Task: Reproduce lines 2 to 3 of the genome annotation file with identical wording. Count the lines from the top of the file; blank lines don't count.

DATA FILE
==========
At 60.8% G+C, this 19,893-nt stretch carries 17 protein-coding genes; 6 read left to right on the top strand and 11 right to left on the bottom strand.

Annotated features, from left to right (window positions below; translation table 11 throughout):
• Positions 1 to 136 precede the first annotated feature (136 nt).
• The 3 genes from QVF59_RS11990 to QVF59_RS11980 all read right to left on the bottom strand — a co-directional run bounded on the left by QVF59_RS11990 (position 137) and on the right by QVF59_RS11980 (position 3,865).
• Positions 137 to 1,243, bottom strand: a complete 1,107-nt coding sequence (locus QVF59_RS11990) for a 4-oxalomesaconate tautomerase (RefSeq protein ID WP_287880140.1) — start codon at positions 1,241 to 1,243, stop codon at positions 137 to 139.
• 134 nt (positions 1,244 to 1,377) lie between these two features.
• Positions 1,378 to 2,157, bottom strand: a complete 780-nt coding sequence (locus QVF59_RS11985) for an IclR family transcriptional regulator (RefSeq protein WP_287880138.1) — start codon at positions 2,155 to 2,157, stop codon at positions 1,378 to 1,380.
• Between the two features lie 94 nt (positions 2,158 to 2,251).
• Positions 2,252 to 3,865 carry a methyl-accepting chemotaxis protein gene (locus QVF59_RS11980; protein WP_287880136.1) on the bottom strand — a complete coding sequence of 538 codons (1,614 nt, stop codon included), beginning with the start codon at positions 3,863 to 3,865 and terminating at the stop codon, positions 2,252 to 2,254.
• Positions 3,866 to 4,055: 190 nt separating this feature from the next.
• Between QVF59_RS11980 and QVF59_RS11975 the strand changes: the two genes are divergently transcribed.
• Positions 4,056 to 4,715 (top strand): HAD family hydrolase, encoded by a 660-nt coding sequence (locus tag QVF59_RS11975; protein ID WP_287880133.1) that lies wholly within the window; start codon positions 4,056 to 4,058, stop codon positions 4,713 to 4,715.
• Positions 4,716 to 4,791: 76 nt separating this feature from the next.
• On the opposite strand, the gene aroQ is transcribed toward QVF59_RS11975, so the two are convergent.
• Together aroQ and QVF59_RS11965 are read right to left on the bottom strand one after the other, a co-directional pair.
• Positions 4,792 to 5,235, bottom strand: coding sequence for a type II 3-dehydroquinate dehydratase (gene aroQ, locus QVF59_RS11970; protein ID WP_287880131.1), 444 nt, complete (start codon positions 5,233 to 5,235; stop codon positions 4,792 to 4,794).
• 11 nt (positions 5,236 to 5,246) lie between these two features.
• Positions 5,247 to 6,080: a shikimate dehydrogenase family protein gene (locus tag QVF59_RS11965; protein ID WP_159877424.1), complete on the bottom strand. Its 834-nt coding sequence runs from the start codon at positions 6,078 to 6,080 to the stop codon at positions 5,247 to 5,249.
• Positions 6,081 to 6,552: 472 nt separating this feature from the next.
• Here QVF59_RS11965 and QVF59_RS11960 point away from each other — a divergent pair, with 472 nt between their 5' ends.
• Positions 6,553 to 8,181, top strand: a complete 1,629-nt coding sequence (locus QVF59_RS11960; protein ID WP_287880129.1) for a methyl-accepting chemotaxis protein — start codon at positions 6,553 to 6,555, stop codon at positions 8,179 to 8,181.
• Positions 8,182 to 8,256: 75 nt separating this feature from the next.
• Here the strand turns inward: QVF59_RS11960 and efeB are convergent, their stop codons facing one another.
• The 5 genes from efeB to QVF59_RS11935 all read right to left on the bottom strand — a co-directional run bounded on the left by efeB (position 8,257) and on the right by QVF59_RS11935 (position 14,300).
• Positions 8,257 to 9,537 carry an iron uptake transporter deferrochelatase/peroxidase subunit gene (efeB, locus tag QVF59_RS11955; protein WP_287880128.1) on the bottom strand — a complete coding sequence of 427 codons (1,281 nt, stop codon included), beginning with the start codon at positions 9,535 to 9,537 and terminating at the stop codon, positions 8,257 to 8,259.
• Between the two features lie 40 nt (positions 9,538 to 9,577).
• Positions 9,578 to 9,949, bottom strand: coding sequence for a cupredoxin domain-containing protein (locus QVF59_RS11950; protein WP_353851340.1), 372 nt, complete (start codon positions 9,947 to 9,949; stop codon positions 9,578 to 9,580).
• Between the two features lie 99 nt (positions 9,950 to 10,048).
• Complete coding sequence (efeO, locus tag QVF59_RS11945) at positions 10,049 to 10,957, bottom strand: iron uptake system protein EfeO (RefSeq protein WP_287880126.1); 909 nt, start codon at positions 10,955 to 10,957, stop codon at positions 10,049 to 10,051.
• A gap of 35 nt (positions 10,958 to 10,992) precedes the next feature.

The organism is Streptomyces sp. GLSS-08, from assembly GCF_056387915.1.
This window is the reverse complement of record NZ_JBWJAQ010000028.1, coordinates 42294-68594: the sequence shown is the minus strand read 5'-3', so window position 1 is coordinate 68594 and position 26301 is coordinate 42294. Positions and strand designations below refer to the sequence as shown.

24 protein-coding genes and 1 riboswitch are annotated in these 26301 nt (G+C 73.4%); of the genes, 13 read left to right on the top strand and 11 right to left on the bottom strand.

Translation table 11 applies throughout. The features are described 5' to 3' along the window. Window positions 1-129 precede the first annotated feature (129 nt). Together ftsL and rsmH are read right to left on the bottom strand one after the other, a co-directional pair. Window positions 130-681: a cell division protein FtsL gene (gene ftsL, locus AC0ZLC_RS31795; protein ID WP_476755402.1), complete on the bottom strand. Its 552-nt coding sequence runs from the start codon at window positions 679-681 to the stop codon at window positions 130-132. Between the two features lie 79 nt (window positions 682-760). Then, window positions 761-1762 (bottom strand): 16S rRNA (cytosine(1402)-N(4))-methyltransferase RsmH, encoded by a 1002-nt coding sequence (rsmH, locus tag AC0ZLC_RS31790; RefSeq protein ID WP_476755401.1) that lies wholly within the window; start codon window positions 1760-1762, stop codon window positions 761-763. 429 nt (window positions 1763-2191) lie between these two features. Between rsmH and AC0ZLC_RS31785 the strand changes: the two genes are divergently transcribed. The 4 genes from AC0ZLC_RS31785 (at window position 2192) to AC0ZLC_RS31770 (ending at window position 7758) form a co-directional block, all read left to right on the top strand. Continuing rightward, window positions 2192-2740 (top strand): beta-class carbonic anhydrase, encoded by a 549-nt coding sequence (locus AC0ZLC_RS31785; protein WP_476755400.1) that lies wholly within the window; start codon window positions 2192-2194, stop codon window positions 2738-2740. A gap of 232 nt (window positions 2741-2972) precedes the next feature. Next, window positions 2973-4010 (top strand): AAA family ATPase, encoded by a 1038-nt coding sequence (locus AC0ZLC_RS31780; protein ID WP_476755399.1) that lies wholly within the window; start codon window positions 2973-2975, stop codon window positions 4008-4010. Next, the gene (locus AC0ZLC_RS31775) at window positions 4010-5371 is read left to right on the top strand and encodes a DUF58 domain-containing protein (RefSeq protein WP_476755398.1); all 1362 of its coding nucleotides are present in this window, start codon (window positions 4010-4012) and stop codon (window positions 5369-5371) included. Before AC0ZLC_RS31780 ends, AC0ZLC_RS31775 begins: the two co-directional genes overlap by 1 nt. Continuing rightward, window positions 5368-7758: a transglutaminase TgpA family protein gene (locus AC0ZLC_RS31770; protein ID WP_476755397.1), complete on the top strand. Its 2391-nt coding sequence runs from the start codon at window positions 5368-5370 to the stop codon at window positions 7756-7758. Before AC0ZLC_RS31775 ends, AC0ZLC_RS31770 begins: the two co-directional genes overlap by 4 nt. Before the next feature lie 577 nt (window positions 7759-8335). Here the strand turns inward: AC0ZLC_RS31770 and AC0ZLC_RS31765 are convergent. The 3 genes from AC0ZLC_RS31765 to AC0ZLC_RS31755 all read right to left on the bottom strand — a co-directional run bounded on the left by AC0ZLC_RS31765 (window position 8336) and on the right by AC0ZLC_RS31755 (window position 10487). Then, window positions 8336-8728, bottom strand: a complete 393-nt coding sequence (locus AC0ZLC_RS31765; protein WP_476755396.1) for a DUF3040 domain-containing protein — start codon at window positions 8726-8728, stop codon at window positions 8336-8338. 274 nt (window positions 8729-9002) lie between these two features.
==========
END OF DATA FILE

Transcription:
Annotated features, from left to right (window positions below; translation table 11 throughout):
• Positions 1 to 136 precede the first annotated feature (136 nt).